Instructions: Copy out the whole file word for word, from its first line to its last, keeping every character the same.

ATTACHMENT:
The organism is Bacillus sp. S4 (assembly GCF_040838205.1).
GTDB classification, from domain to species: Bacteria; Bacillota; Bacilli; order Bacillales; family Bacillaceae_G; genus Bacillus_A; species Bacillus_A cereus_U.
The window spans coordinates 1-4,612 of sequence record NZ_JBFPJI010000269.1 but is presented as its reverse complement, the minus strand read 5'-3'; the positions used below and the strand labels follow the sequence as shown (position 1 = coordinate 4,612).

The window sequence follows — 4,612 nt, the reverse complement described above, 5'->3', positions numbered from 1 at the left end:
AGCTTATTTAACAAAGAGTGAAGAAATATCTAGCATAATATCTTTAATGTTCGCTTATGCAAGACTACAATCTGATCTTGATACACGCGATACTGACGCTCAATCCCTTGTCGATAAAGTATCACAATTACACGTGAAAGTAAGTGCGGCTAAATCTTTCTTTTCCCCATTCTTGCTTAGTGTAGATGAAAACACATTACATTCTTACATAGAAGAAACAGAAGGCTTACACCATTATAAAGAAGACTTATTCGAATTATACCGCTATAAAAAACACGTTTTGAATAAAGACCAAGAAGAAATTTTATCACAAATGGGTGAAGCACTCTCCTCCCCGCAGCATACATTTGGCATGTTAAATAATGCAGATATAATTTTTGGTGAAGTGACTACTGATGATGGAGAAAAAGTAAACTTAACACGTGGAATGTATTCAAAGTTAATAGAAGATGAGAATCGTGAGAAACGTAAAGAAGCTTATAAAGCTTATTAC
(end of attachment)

The organism is Bacillus sp. S4 (assembly GCF_040838205.1).
GTDB classification, from domain to species: Bacteria; Bacillota; Bacilli; order Bacillales; family Bacillaceae_G; genus Bacillus_A; species Bacillus_A cereus_U.
The window spans coordinates 1-4,612 of sequence record NZ_JBFPJI010000269.1 but is presented as its reverse complement, the minus strand read 5'-3'; the positions used below and the strand labels follow the sequence as shown (position 1 = coordinate 4,612).

The window sequence follows — 4,612 nt, the reverse complement described above, 5'->3', positions numbered from 1 at the left end:
AGCTTATTTAACAAAGAGTGAAGAAATATCTAGCATAATATCTTTAATGTTCGCTTATGCAAGACTACAATCTGATCTTGATACACGCGATACTGACGCTCAATCCCTTGTCGATAAAGTATCACAATTACACGTGAAAGTAAGTGCGGCTAAATCTTTCTTTTCCCCATTCTTGCTTAGTGTAGATGAAAACACATTACATTCTTACATAGAAGAAACAGAAGGCTTACACCATTATAAAGAAGACTTATTCGAATTATACCGCTATAAAAAACACGTTTTGAATAAAGACCAAGAAGAAATTTTATCACAAATGGGTGAAGCACTCTCCTCCCCGCAGCATACATTTGGCATGTTAAATAATGCAGATATAATTTTTGGTGAAGTGACTACTGATGATGGAGAAAAAGTAAACTTAACACGTGGAATGTATTCAAAGTTAATAGAAGATGAGAATCGTGAGAAACGTAAAGAAGCTTATAAAGCTTATTAC